Biting and bitter, Night Moves is essential neo-noir. 9/10
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HALL OF FAMEon 17 August 2007
Harry Moseby is a private investigator with a marriage that's falling apart and an unwillingness to deal with his own personal issues. He used to play pro ball for Oakland; now he gets by with divorce work. He likes to solve chess problems. He's smarter than you think. One day he gets a call from a friend who says he's got a case for Harry. A 16-year-old girl, daughter of an alcoholic former small-time movie star and a deceased Hollywood mogul, has run away. Harry tracks the teenager down to an island off Florida and the home of her stepfather, Tom Iverson. Iverson and his wife, Paula, run a small charter boat operation. The days are filled with hot sunshine. The nights with puzzles and temptations. Harry intends to return the girl to her mother, but lands up to his eyes in murder, Hollywood stunt men, stolen Mexican artifacts and emotional betrayal.

Night Moves stars Gene Hackman as Moseby. It's one of his best roles. Arthur Penn directed and I'd put it up there with Penn's best. Several things make this movie so good. First is the coherence of a complicated story. At times Moseby is a step or two ahead of us. Some times we're a step or two ahead of Moseby. The solution, however, comes as a logical but surprising revelation to both Moseby and us. All the elements were there if we'd only noticed them. Penn's direction keeps us engrossed in the story and in the action. Even when Moseby is dealing with his wife who is having an affair, in part because of Moseby's own emotional distance, Penn keeps us involved and looking forward to the next part of the story.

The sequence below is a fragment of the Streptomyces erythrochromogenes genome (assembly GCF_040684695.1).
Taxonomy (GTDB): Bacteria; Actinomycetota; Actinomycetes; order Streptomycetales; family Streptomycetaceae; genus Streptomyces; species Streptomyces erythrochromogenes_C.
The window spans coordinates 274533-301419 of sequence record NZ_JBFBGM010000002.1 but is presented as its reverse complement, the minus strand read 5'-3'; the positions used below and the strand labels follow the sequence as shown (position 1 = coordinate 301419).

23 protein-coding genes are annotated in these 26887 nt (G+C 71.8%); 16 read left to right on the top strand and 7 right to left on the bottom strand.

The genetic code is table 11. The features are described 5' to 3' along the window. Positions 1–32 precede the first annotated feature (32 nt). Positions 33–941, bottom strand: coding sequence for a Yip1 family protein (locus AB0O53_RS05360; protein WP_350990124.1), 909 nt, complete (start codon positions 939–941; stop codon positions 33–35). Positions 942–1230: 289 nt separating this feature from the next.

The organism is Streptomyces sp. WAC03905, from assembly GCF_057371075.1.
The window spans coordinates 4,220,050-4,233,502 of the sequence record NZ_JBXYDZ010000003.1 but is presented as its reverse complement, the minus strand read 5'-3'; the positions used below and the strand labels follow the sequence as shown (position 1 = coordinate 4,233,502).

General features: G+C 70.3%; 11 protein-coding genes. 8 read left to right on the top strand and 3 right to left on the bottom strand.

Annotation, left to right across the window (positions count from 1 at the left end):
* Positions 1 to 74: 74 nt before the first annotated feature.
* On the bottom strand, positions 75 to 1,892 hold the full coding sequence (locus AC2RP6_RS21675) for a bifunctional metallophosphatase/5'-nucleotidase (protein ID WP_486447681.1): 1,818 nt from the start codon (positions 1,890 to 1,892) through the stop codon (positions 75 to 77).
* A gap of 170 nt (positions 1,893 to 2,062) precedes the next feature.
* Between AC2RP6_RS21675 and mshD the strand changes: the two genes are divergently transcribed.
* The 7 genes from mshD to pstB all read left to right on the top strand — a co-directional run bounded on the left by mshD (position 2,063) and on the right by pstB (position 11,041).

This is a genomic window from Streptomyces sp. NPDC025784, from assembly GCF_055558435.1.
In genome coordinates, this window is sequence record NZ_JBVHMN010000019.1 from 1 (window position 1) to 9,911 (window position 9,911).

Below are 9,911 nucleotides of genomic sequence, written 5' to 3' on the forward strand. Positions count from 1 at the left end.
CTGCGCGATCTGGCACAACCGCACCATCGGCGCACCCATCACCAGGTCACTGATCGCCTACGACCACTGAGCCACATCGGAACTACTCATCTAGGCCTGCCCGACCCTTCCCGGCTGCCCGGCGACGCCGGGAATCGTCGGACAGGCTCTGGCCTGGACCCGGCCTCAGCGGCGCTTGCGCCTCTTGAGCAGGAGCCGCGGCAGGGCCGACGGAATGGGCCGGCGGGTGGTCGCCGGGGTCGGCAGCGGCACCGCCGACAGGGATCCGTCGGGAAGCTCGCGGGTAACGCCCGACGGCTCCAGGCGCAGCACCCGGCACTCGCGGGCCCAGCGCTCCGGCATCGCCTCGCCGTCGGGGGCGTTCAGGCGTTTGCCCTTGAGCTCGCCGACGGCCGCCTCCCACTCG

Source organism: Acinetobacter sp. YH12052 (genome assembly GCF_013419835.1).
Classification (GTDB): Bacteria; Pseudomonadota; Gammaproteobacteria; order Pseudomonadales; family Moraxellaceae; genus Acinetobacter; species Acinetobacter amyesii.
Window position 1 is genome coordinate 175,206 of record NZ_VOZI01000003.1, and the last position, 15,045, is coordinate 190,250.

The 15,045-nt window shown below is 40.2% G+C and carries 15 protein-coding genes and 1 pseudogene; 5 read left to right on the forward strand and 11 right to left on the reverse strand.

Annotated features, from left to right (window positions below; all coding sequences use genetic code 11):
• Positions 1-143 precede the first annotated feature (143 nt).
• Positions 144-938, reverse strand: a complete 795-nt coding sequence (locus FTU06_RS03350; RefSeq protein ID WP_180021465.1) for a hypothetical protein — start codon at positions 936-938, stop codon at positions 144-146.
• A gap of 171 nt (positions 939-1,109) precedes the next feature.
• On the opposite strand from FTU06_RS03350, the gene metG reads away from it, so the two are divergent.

Equally important, Night Moves features some first rate actors whom we believe in as their characters. After Hackman is Jennifer Warren as Paula Iverson, a complicated mixture of honesty and evasion. Paula is edgy, with a quick mouth and ping pong talk. She looks straight at you when she challenges you. Edward Binns as an aging stuntman gives another fine performance. He's tired, experienced and has seen it all. Melanie Griffith as Delly, the run-away sex nymphet, gives an excellent performance in her first billed role. She was 18 when she made the movie. Strong performances also are given by John Crawford as Tom Iverson, Janet Ward as Delly's usually drunk mother who is dependent on Delly's trust fund, Susan Clark as Harry's wife, Harris Yulin as her lover and James Woods as a repellant mechanic.